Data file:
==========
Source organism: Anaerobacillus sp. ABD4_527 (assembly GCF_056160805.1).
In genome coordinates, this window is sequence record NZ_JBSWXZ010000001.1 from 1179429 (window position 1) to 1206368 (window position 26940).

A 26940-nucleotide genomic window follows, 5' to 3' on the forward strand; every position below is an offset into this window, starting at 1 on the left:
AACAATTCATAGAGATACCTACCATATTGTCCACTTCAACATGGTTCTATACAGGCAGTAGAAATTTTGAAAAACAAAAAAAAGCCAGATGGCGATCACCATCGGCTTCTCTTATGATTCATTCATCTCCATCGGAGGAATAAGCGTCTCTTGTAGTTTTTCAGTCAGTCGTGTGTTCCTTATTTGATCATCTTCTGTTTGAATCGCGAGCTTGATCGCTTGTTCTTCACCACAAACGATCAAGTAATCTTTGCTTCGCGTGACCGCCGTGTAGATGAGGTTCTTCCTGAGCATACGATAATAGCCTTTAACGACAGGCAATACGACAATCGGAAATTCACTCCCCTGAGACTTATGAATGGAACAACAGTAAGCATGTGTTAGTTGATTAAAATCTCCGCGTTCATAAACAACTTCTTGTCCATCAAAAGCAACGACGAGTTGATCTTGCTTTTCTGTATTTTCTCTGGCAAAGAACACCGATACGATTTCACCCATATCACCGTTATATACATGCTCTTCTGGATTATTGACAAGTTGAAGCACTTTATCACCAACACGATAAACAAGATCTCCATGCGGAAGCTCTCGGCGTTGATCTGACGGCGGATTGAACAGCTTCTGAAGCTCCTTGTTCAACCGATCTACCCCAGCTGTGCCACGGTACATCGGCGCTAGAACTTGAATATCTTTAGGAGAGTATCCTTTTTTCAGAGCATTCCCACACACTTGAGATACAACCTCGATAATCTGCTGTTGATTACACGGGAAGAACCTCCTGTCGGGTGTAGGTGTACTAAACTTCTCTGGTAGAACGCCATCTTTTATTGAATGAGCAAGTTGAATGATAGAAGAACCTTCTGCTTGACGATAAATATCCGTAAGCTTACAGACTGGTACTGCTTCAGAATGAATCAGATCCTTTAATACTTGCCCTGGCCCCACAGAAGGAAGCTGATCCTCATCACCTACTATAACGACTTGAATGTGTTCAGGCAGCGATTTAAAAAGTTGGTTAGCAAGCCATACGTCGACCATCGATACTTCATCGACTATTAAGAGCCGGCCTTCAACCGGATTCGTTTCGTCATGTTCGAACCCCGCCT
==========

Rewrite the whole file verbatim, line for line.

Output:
Source organism: Anaerobacillus sp. ABD4_527 (assembly GCF_056160805.1).
In genome coordinates, this window is sequence record NZ_JBSWXZ010000001.1 from 1179429 (window position 1) to 1206368 (window position 26940).

A 26940-nucleotide genomic window follows, 5' to 3' on the forward strand; every position below is an offset into this window, starting at 1 on the left:
AACAATTCATAGAGATACCTACCATATTGTCCACTTCAACATGGTTCTATACAGGCAGTAGAAATTTTGAAAAACAAAAAAAAGCCAGATGGCGATCACCATCGGCTTCTCTTATGATTCATTCATCTCCATCGGAGGAATAAGCGTCTCTTGTAGTTTTTCAGTCAGTCGTGTGTTCCTTATTTGATCATCTTCTGTTTGAATCGCGAGCTTGATCGCTTGTTCTTCACCACAAACGATCAAGTAATCTTTGCTTCGCGTGACCGCCGTGTAGATGAGGTTCTTCCTGAGCATACGATAATAGCCTTTAACGACAGGCAATACGACAATCGGAAATTCACTCCCCTGAGACTTATGAATGGAACAACAGTAAGCATGTGTTAGTTGATTAAAATCTCCGCGTTCATAAACAACTTCTTGTCCATCAAAAGCAACGACGAGTTGATCTTGCTTTTCTGTATTTTCTCTGGCAAAGAACACCGATACGATTTCACCCATATCACCGTTATATACATGCTCTTCTGGATTATTGACAAGTTGAAGCACTTTATCACCAACACGATAAACAAGATCTCCATGCGGAAGCTCTCGGCGTTGATCTGACGGCGGATTGAACAGCTTCTGAAGCTCCTTGTTCAACCGATCTACCCCAGCTGTGCCACGGTACATCGGCGCTAGAACTTGAATATCTTTAGGAGAGTATCCTTTTTTCAGAGCATTCCCACACACTTGAGATACAACCTCGATAATCTGCTGTTGATTACACGGGAAGAACCTCCTGTCGGGTGTAGGTGTACTAAACTTCTCTGGTAGAACGCCATCTTTTATTGAATGAGCAAGTTGAATGATAGAAGAACCTTCTGCTTGACGATAAATATCCGTAAGCTTACAGACTGGTACTGCTTCAGAATGAATCAGATCCTTTAATACTTGCCCTGGCCCCACAGAAGGAAGCTGATCCTCATCACCTACTATAACGACTTGAATGTGTTCAGGCAGCGATTTAAAAAGTTGGTTAGCAAGCCATACGTCGACCATCGATACTTCATCGACTATTAAGAGCCGGCCTTCAACCGGATTCGTTTCGTCATGTTCGAACCCCGCCT